Kevin Labanc: From underdog overager to a historic Game 7

Three seasons ago, as the Barrie Colts toured the highways of the Ontario Hockey League, Kevin Labanc ruled the back of the bus with Michael Webster and Justin Scott.

Three seasons ago, as the Barrie Colts toured the highways of the Ontario Hockey League, one of the latest Stanley Cup playoff heroes, San Jose Sharks forward Kevin Labanc, ruled the back of the bus with Michael Webster and Justin Scott.

As the team’s overagers they occupied the last few rows of the bus. They controlled what movies or music were played on the bus’ entertainment system or who was invited to the back for marathon video games.

Webster was the respected captain for the contending Colts, who would lose in the conference final that season. He didn’t know much about Labanc when he arrived on the scene for training camp in 2013.

But it didn’t take long for Webster to become curious about his new teammate who was born in Brooklyn, New York, and raised on Staten Island.

“I remember asking some of the other Americans on the team, like Brendan Lemieux, about him,” said Webster, who is finishing his first year of business studies at the University of Toronto after his pro career was cut short due to a concussion.

“Nobody knew anything about Kevin even though he came from the U.S. junior developmental program. Then, he went after Jake Dotchin, the toughest guy in camp.”

Over the next three seasons, Labanc developed into a top-flight player. In his final season in Barrie, he checked in with 39 goals and 127 points to win the won the Eddie Powers Memorial Trophy as the league’s top regular-season point-getter. He also won the Leo Lalonde Memorial Trophy as the OHL’s best overager of the year.

“I played with elite-level players like Mark Scheifele and Aaron Ekblad in Barrie,” Webster said. “Kevin’s hockey IQ was right up there. He was smaller and he wasn’t dominant like Scheifele, but he could create and make plays out of nothing.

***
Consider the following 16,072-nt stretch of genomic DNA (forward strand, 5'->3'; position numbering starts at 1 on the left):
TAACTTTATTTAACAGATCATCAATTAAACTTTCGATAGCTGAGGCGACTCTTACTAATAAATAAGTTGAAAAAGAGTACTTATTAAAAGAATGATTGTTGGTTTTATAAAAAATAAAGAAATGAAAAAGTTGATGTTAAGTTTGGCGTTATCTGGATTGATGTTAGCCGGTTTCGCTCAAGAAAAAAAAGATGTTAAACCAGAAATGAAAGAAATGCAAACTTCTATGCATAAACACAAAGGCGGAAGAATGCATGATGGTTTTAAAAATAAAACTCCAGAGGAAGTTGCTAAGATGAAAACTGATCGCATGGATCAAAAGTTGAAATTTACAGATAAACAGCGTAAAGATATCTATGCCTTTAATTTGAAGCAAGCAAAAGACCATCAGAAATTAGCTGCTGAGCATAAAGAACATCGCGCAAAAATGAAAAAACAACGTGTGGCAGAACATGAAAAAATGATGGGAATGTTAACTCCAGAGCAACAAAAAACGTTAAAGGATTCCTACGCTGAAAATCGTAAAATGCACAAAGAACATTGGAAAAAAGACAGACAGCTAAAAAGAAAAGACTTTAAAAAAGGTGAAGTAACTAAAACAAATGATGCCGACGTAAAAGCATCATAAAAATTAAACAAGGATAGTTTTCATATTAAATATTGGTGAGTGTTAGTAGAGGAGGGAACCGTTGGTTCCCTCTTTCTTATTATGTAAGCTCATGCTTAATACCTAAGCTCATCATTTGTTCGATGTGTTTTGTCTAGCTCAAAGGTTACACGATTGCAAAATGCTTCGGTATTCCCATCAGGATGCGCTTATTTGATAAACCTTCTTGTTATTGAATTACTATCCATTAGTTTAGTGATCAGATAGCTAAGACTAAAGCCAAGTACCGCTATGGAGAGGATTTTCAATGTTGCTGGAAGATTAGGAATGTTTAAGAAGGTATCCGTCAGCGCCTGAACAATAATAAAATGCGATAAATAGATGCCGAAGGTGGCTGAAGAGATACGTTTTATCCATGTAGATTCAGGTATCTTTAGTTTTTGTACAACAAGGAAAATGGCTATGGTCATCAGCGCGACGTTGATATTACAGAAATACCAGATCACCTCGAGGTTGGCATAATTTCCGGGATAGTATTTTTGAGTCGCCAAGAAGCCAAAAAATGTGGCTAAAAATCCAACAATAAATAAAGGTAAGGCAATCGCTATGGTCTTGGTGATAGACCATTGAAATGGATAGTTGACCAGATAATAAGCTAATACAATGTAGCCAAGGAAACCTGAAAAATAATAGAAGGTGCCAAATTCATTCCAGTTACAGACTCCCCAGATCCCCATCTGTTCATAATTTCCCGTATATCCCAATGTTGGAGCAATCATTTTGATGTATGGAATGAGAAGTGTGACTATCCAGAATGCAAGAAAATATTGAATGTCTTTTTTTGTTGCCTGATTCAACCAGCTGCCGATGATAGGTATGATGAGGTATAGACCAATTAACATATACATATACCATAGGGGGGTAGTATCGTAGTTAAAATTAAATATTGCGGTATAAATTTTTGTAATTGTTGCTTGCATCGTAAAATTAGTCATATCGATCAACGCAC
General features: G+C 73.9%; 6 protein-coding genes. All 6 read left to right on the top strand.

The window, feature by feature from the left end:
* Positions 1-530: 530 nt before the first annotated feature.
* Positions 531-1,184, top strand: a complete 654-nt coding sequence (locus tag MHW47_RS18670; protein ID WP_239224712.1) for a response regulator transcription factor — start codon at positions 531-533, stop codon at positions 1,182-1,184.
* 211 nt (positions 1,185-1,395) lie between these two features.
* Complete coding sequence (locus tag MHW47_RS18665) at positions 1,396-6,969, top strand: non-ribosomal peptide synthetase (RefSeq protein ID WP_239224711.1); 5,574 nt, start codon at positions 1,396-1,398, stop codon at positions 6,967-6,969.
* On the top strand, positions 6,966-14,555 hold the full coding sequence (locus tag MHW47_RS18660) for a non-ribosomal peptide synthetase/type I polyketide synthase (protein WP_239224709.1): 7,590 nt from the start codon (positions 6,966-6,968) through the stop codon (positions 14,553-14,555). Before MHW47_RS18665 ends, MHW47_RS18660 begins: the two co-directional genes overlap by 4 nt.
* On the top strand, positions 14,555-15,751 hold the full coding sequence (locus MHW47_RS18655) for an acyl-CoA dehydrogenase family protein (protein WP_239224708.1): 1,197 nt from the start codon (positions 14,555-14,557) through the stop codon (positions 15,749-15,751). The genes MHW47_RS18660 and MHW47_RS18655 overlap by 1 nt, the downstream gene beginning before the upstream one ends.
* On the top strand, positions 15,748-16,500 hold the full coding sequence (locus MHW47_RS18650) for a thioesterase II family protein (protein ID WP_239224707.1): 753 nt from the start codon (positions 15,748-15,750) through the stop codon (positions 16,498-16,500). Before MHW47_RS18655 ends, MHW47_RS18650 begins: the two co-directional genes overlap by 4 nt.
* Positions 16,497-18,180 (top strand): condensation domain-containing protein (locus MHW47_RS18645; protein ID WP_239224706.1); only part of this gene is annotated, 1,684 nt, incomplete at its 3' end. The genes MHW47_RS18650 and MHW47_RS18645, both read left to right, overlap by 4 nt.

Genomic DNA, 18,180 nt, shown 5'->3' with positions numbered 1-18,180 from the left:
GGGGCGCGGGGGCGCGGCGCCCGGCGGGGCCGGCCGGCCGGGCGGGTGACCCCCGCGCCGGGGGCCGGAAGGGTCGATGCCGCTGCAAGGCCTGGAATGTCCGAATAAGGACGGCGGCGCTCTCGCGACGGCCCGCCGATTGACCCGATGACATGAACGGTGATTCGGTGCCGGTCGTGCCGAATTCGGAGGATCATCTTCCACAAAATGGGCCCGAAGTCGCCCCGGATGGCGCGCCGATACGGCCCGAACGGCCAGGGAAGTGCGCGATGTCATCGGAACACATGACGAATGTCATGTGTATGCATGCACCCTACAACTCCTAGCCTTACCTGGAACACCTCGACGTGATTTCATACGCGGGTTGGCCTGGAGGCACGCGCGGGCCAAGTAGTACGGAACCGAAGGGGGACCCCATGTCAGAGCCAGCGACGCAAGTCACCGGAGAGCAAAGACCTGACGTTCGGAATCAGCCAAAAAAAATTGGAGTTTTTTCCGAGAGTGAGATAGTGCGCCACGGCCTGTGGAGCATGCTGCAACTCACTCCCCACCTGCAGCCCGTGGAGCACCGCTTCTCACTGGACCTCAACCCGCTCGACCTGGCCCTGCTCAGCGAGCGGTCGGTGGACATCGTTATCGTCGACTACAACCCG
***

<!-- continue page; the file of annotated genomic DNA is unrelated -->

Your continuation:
“I remember there was a stretch in our final year together where he scored something like seven points in a game and then came back and scored six points the next night.”

Webster was talking about a stretch in early January when in a game against the North Bay Battalion Labanc scored three times and assisted on four others. He settled for a single goal in another game in North Bay and then returned home for a three-goal, three-assist outing against the Mississauga Steelheads four days later.

“If you want one word to describe him it’s relentless,” said Colts head coach Dale Hawerchuk, a Hockey Hall of Famer. “He is great at hounding the puck, forcing turnovers. He has great anticipation and that ability to recognize situations when to hurry a defenceman to cause a turnover.

“He had a strong work ethic. But the guys loved him off the ice. He was easygoing but all business on the ice. That’s a great formula to mentally get yourself away from the game. He has a switch he can turn on to get himself ready.”

Hawerchuk and his scouting staff selected Labanc in the sixth round of the 2011 OHL Draft. The Sharks chose him in the sixth round (171st overall) after his rookie 2013-14 season with the Colts.

He was a long shot and became even more of an underdog when the Sharks returned Labanc to junior for his overage year. But after his final season in Barrie, he split his first year as a pro between the Sharks and their AHL affiliate, the San Jose Barracuda. He now patrols right wing on San Jose’s third line alongside Joe Thornton and Marcus Sorensen.

In the Sharks’ crazy come-from-behind overtime win in Game 7 against the Vegas Golden Knights last week the five-foot-eleven, 185-pound Labanc became the first player in league history to score four points (a goal and three assists) in a period of a seventh-and-deciding game.

Two nights later, he scored the game-winner in the second period of the series opener against the Colorado Avalanche. He received a pass at centre ice from teammate Brent Burns. Labanc then skated into the Avalanche end, put the puck between the legs of Colorado forward Mikko Rantanen and then beat goalie Philip Grubauer with a high shot.

“What a beauty,” Thornton told reporters afterward. “Just a beautiful goal. He found some confidence from Game 7 and continued tonight. World-class goal, what can I say.”

It was quite a play for the kid from Staten Island, not exactly a hockey hotbed. But he comes from his passion for the game honestly. His father, Milan, played pro for a season in Slovakia before he moved to Brooklyn in 1994 with his wife, Anika, in search for a better life.

Milan worked in construction. Anika first had a daughter, Diane, and then a son came along. Milan taught Kevin how to skate, stickhandle and shoot as a youngster before he joined the New Jersey Rockets minor program.

“You don’t expect an overager to have an impact in the NHL,” Webster said. “But in junior, you could tell he was something special. He was a good guy, funny off the ice but serious on the ice. He worked hard and he treated every practice as if it were Game 7.”